THERE IS A TENDENCY, in popular opinion and some public policy, to view deserts dismissively as unproductive wastelands. The 14th edition of the Encyclopedia Britannica made the case with exuberant eloquence: “Desert, a term popularly applied to any environmentally extreme, deserted, desolate, uninhabitable waste area.” While they are indeed less productive of biomass than other land areas at comparable altitudes and latitudes, deserts and their unique environmental characteristics have long interested physical geographers and ecologists. And while deserts do appear inhospitable, most have long histories and prehistories of human habitation and resourceful human adaptation to desert landscapes. Deserts account for a substantial fraction of the Earth’s total land area, occurring in every continent but Europe and dominating northern Africa, Asia Minor, and central and western Australia.
The defining characteristic of a desert is a mean annual precipitation of 10 in (24 cm) or less. Climatologists refine this definition, however, by contrasting mean annual precipitation to rates of evaporation and transpiration, or water lost by plants. Ecologists may further stress adaptations of desert plants and animals to varying conditions of aridity over time. Although the climate of ANTARCTICA fits the climatological definition of a desert, and while it is so considered by some geographers, the special characteristics of the continent are generally excluded from discussions of desert geography and ecologies. The term is applied almost exclusively to land areas, but comparisons to comparably underproductive areas of open ocean can make for worthwhile ecological discussions.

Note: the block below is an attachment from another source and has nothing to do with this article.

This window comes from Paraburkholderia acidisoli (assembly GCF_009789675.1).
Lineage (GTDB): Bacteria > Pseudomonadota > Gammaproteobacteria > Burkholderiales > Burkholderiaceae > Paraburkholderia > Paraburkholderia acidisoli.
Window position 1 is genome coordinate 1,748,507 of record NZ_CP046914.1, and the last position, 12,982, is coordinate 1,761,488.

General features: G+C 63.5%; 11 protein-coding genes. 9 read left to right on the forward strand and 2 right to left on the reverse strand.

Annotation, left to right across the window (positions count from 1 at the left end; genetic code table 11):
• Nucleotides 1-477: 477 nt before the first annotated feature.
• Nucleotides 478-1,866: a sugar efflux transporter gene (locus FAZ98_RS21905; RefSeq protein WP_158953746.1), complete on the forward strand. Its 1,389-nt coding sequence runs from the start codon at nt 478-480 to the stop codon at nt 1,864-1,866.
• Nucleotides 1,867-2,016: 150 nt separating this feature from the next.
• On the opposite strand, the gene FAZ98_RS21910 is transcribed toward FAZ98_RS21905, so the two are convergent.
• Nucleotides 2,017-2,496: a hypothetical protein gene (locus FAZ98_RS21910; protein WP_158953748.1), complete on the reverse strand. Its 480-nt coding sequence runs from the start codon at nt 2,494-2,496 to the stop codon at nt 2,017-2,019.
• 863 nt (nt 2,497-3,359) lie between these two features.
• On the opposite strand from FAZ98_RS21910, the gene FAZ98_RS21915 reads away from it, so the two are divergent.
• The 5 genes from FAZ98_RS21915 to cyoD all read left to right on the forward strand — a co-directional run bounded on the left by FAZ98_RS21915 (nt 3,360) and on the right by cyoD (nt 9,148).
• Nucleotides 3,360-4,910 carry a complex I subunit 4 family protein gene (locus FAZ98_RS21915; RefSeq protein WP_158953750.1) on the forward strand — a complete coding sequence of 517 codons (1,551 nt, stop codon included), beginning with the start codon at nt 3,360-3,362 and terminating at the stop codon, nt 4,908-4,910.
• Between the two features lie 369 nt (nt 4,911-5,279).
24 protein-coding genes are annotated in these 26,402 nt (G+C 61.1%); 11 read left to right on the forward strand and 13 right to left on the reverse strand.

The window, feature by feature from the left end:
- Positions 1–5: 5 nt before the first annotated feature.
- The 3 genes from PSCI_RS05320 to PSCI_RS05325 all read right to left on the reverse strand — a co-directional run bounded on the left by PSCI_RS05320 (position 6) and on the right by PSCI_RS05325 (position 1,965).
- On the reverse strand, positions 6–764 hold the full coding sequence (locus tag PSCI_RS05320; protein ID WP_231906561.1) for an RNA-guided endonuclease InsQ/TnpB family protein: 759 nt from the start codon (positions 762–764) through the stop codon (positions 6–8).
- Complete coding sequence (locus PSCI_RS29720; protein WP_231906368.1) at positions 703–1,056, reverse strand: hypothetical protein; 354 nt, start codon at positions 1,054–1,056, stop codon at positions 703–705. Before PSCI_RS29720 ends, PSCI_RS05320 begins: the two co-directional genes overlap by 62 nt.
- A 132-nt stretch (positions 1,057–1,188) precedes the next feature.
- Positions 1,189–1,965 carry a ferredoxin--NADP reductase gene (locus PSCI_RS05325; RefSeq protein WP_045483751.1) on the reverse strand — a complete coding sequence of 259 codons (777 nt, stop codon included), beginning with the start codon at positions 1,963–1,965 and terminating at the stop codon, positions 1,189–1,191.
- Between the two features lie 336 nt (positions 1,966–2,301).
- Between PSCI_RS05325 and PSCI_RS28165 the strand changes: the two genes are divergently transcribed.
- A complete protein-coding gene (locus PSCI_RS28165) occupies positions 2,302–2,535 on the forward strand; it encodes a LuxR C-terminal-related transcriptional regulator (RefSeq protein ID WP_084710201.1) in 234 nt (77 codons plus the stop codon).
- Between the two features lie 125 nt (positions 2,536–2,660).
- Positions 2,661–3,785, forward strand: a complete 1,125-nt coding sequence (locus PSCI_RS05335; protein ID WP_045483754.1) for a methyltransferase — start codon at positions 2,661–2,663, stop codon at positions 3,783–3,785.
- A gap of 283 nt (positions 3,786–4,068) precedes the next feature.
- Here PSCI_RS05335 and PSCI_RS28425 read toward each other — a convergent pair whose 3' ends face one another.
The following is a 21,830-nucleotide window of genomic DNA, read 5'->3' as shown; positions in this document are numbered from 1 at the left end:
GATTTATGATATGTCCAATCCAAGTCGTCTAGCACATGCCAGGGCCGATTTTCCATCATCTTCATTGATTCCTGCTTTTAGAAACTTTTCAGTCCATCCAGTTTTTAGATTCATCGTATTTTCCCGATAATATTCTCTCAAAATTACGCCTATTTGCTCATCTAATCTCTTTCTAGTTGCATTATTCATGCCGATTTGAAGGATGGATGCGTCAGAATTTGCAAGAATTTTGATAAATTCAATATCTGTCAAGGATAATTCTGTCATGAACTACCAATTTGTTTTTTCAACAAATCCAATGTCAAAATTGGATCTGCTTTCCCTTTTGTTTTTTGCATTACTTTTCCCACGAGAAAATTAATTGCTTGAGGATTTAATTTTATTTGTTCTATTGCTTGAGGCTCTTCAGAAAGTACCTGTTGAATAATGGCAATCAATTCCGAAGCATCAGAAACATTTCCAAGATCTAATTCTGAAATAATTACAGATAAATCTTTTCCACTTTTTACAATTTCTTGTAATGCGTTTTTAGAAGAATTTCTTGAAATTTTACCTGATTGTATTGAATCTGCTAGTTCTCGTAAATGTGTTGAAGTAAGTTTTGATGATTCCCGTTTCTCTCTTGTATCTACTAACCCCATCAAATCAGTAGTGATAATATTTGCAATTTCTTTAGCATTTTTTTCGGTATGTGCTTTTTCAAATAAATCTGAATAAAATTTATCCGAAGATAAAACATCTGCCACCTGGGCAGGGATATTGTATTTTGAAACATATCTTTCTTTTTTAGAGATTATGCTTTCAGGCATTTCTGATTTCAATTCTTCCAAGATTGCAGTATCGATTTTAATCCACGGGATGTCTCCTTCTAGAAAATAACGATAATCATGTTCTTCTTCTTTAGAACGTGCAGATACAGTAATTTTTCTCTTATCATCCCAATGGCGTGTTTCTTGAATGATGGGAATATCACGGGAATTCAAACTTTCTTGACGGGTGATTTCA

Even if Antarctica is excluded, the global distribution of deserts is quite diverse. Deserts occur at tropical and temporal latitudes, centered on the Tropics of Cancer and Capricorn. Little of the land area at the equator (the exception is the HORN OF AFRICA) is desert. The greatest continuous land area of the world’s deserts is found in a band stretching along the TROPIC OF CANCER from the North Atlantic across Africa and continuing through Asia Minor and into regions of KAZAKHSTAN, northeast of the CASPIAN SEA. While most deserts abut oceans along a portion of their boundaries, a small number, including the GOBI DESERT, are LANDLOCKED.
Two climatological factors tend to create conditions of aridity and hyperaridity (very high ratios of evaporation and transpiration, or evapotranspiration, to precipitation). One factor is global atmospheric circulation, augmented by cold ocean currents: Most deserts are found in “horse latitudes,” around 30 degrees latitude, and along the western coasts of continents. Under such conditions, air warmed near the equator circulates aloft to the north and south, cooling, sinking, and compressing as it reaches the higher latitudes. Deserts also occur on the leeward side of mountain ranges, where a “rain shadow” forms as air movement over mountains cools and condenses moisture in the air on the windward side, thus drying the air that passes to the lee.
Although the aridity of deserts is often associated with high surface temperatures, some of the world’s deserts occur in regions of lower mean annual surface temperatures. These latter are therefore known as cold deserts.